Surprise link between big toe pain and an increased risk of heart diseases

By Staff 6 Min Read

Gout is caused by a build-up of uric acid and is commonly thought of as a problem effecting the joints, but a new study has revealed the surprising connection with the cardiovascular system

Gout is always thought of as a joint condition because the classic symptom is almost unbearable pain in a joint, usually the big toe. But can the heart be involved in gout, too?

A study, led jointly by researchers from the Universities of Oxford, Glasgow, and KU Leuven in Belgium, reveals that gout is actually linked to an increased risk of a whole raft of cardiovascular diseases.

Examining the health records of more than 860,000 people has shown that having gout is accompanied by a 58% higher risk of cardiovascular disease, with even higher risks in women and those under the age 45.

Gout is caused by a build-up of uric acid in the body leading to tiny crystals forming around joints. It is more common in men and older people, but can impact women and younger people too.

To see how wide that range of diseases is, a large-scale study by UK and European researchers, using ­electronic health records from the Clinical Practice Research Datalink, analysed the data from more than 152,000 people with gout, alongside more than 700,000 matched controls. It turns out, women with gout have an 88% higher risk of cardiovascular disease compared to women without gout.

For men with gout, the risk of ­cardiovascular disease is 49% higher compared to those without gout.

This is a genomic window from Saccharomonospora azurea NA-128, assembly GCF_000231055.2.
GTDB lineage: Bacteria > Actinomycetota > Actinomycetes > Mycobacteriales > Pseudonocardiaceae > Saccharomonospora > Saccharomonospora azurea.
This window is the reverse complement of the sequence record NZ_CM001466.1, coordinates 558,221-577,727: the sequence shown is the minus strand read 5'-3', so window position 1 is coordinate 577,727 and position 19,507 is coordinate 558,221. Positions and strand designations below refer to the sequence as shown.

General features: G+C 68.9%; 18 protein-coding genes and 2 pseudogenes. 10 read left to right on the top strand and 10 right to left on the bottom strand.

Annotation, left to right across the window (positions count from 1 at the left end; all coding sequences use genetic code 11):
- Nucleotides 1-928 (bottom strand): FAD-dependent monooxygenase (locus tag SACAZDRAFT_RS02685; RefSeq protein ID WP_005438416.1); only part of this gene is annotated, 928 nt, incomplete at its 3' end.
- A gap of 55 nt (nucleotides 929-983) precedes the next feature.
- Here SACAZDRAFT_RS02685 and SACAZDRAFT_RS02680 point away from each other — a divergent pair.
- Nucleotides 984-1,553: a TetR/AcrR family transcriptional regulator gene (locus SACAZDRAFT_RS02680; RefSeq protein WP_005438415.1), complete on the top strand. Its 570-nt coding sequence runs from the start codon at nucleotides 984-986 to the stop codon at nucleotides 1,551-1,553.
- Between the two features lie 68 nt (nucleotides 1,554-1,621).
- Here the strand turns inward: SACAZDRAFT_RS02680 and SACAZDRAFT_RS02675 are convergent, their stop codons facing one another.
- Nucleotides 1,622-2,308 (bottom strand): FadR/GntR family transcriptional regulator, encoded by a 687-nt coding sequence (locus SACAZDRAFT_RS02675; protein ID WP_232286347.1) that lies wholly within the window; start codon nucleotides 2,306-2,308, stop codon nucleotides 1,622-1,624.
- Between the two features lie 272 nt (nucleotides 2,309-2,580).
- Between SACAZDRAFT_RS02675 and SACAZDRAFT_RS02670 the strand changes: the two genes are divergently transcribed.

Furthermore, a young person with gout has more than twice the risk of cardiovascular disease than one without gout. This increased risk was seen across all 12 cardiovascular diseases studied, including heart failure, ischaemic heart disease, arrythmias, valve disease and venous thromboembolism.

In addition, patients with gout had a higher BMI than matched controls, and a notably higher prevalence of other health conditions, such as chronic kidney disease and high blood pressure.

Lead senior author Dr Nathalie Conrad of KU Leuven, and Oxford University honorary research fellow, points to a large body of evidence that gout as well as other inflammatory conditions is rarely considered in cardiovascular disease prevention, nor are there specific preventive measures for these patients.

She believes this needs to change and that cardiovascular disease becomes an integral part of gout management.

First author of the paper, Dr Lyn D Ferguson, consultant and honorary senior clinical lecturer based at the University of Glasgow, said: “This work highlights the importance of screening for and managing a range of cardiovascular diseases in people with gout.

“Gout could be considered a metabolic condition and management should include addressing the heart and body weight alongside joints.”

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